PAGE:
“You can safely assume you’ve created God in your own image when it turns out that God hates all the same people you do…” ~ Anne Lamott
I have to admit, my faith has been shaken up a bit recently….well, more than a bit. I’ve been engaging with another blog, the author an atheist living in South Africa. He’s an interesting guy, pretty straightforward, and sometimes just a downright ass in his remarks. (But aren’t we all from time to time?) Honestly, his arguments against religious faith/organized religion/God aren’t anything remarkable – it’s pretty typical of Atheism. However, he’s got me thinking….why exactly do I hold fast to religious faith, and a Christian one at that? Why do I need God anyway?
Then it dawned on me. I don’t need God as an idea, a concept….a set of ideologies to fashion and set my life by. I don’t need God as an ideology that proves who I am, what I believe in and stand for, and how I live my life is correct. I don’t need God as a concept that is proof I am at heart, “a good person.”
That god – is a nothing more than a human idol.
Look at how we “talk” to (or should I say “at”) each other these days: blogs, social media, and even professional media. Sure, we have a yearning and longing for justice, reconciliation; for love, forgiveness, grace and mercy; for liberation and salvation. The problem is, when these things exist only as well-constructed and adhered to ideologies and concepts, they fall short. We worry more about following, building up, and protecting the concept and ideology more than anything else – a sort of “brand loyalty.” We look for those who are quick to join the cause; who buy into the same ideology. We’re quick to distance ourselves, and even condemn those who oppose our concepts of how society and life should work. And whether you consider liberal/progressive or conservative/traditional arguments, both sides are guilty of idolatry – and that’s the real threat, not immorality, to Christian faith and witness.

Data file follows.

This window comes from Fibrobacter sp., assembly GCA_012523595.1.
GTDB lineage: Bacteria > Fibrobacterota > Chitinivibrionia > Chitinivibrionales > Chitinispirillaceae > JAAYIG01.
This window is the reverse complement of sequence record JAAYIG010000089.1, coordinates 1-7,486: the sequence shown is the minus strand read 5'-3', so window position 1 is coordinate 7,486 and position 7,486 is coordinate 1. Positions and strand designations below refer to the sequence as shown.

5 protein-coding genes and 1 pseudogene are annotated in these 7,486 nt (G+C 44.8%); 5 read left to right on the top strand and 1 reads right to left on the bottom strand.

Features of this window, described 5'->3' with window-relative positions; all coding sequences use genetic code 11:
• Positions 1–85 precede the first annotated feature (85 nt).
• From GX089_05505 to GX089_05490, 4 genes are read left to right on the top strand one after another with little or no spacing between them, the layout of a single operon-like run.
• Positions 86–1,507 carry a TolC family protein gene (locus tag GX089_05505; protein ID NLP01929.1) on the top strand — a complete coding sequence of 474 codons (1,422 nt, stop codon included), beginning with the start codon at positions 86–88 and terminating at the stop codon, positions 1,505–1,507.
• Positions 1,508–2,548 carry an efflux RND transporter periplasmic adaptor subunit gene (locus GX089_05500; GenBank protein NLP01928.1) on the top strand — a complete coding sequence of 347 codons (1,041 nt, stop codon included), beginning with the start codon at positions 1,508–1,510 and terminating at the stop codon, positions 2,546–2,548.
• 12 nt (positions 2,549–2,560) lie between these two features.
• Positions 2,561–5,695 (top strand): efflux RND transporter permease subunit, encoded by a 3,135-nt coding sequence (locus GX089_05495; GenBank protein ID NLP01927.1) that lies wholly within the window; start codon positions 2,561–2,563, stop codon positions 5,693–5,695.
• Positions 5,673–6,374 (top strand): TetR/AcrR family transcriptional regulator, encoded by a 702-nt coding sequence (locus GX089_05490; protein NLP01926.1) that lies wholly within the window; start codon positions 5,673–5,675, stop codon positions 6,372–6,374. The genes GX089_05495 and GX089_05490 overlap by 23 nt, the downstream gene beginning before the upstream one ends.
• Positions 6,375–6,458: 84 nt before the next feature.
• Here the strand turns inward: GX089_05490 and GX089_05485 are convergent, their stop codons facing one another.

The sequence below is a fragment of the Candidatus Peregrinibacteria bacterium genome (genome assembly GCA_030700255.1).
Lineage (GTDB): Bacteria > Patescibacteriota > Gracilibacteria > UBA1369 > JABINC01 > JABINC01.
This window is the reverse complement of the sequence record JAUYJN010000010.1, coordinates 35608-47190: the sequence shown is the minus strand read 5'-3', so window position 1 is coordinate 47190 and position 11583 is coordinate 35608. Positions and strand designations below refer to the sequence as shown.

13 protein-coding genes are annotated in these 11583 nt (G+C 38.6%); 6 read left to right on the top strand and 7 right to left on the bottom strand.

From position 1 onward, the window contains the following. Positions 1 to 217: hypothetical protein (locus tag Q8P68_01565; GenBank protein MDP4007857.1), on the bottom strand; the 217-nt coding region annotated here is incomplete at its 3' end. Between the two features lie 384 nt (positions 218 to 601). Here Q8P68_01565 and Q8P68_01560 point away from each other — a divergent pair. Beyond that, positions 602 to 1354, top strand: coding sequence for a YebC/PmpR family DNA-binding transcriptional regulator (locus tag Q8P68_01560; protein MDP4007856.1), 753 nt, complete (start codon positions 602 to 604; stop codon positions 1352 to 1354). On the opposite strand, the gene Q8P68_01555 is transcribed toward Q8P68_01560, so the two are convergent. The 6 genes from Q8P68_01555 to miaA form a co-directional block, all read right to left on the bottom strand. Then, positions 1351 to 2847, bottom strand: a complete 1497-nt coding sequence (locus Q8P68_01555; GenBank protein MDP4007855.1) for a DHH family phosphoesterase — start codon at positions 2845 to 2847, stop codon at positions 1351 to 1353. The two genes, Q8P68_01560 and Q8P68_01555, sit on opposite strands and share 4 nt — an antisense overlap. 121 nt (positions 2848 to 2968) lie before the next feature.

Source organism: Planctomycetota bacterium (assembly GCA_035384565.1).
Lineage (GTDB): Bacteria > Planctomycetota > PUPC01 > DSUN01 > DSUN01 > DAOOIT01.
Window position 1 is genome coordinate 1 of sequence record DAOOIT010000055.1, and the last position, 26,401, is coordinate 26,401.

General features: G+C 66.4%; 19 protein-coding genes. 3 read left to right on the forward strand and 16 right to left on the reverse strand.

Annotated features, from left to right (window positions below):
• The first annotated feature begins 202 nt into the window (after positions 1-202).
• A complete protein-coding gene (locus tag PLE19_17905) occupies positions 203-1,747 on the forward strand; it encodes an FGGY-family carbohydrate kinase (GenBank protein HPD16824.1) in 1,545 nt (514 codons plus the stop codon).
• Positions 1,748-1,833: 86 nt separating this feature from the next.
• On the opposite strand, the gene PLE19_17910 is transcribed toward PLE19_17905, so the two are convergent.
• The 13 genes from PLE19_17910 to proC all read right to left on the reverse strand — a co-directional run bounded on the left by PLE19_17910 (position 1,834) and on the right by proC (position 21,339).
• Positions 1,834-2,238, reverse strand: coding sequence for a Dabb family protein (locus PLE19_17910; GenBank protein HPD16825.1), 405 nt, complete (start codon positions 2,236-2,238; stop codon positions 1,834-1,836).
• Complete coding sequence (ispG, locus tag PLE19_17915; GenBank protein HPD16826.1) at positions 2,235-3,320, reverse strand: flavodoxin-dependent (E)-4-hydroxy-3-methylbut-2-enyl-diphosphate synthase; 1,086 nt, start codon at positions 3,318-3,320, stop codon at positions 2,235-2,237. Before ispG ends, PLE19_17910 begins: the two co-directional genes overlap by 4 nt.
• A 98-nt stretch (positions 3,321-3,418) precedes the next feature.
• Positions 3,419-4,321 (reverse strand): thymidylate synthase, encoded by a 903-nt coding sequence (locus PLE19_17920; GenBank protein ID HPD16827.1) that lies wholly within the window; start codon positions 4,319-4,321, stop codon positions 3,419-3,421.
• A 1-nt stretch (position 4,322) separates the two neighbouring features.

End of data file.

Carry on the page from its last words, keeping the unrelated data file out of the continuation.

What I think we’re losing in our witness is that God is a god of ACTION – God loves, God forgives, God judges, God sacrifices, God serves, God saves. In Jesus, God acts: God puts flesh on these notions of meaning and belonging humans seem to long for so much. We call this the incarnation – and that is the core of what the Gospel is all about: the reality of what it means to be human…in God’s view. And many of the times, God’s action is a mystery, one that goes well beyond proof or conceptualization. My atheist counterpart would say that just proves God is a delusion, and a worthless one at that. And I agree with him – when it comes to God as human idol; God as concept. We don’t need that. We need a God who acts for us in light of our humanity – our limitations and weakness. And we need a God who in that action will kick us off our insider butts from time to time, and along with it, destroying our well-constructed idols.
And being human is also to know the consequences of our words and action – and our inaction. (*Gasp* God’s Judgment!) The world is full of such realities…and they highlight the need for action to bring about any real transformation. We hope for a God who acts; who loves, who heals, who reconciles. And as people who place faith in the God of action, we are also called to be people who participate with God in that action.
Maybe this is too simplistic, but as I’ve heard a couple of my wrestling colleagues say, “Words don’t win championships. Actions do.” There’s a whole world watching these days, and honestly, they’re watching more of what people of faith do, seeing if it’s in line with everything we say we’re about. As God put on flesh in the form of Jesus Christ and came to ACT, minister and serve in the world, so we too are to put flesh on our faith through action – loving, liberating, healing and serving others – not just talking and thinking about it conceptually. Such action reveals the very presence of God in our midst.
Perhaps the notion today that Christian faith and the church is threatened, even under attack by society isn’t so ridiculous. But the real threat isn’t so much from the outside…it’s from within, fueled by our own idols…and by our worship of a self-constructed, ideological God. And only action that participates in God’s action, and humbles itself to God’s action, will be able to meet it head on.